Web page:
Unhappy days

Pub date February 23, 2010
SectionFilm Features

FILM Brother Theodore had a way with words. Possessed by a message he had to deliver, in monologue he’d refer to days of yore when his articulate charisma could cause “duchesses [to] laugh freely and dance like dervishes” and “the sick at heart, same-day cleaners, women’s clubs and horseflies [to follow] me in a whirlwind of ecstasy.” Those last three words, so pulpy they’re worthy of George Kuchar, are vintage Theodore. With his trademark guttural voice shifting from deep rumble to surface quake, he’d compare his sweaty skin to “rancid pork” and say he’d “rather be a contented pinworm than a tormented Brother Theodore.” But a tormented Brother Theodore he was, an E.M. Cioran-caliber comic of melancholy and misery who viewed life as a fatal disease.

Jeff Sumerel’s documentary portrait To My Great Chagrin layers performance footage of Brother Theodore (birth name: Theodore Gottleib) from different eras to create a baying chorus of Theodores: young ones, older ones, almost always sporting a furrowed brow and a silly mini-bouffant haircut. Sumerel also has small puppets mouth Theodore’s words, in a nod to the existential curse at the core of his subject’s dramatic philosophy — a philosophy born from life experience and unflinching intelligence. It turns out that the boy who became Brother Theodore played chess in a Vienna apartment with his mother’s lover, Albert Einstein, before the Nazis annihilated his family and changed his fortune from one of tremendous wealth to abject poverty.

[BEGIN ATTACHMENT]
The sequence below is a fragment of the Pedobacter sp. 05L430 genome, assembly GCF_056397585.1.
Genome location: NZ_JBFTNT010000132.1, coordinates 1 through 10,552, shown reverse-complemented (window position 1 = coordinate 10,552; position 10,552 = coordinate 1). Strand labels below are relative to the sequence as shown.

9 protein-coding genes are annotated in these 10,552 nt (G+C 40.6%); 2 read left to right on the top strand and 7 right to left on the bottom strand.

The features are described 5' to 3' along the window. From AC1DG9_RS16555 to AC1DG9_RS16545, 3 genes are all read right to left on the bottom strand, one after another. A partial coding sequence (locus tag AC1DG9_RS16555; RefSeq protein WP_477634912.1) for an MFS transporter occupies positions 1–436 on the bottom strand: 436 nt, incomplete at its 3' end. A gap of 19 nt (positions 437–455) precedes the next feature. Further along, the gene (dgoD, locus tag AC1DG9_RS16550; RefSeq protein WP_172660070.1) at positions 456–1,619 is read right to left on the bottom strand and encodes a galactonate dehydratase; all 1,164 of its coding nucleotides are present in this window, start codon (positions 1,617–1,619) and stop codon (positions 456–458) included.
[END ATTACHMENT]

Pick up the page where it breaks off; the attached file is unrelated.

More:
To My Great Chagrin is at its best when it presents unfiltered — and even magnified — Brother Theodore. A fixture of the New York stage who in some ways presages performance art, Brother Theodore dedicatedly honed his monologues over the course of decades. His mid-’80s appearances on Late Night with David Letterman were such a revelation to me as a teenager that my first visit to Manhattan had to include a trip to see him perform in Greenwich Village. His hostility towards that fraternal show’s host (I remember him likening Letterman to a “fishwife”) paved the way for similar though less substantive TV stunts and pranks by the likes of Crispin Glover. In the YouTube era, those clips of Brother Theodore are beginning to find an audience again, but Sumerel’s movie provides a much fuller dose of the Teutonic titan’s towering, glowering torment. Through the wonders of recording, this fiery orator and cosmo-dynamic personality lives on, long past the prime of his senility.


Thurs/25, 7:30 p.m., $8

Yerba Buena Center for the Arts

701 Mission, SF

(415) 978-2787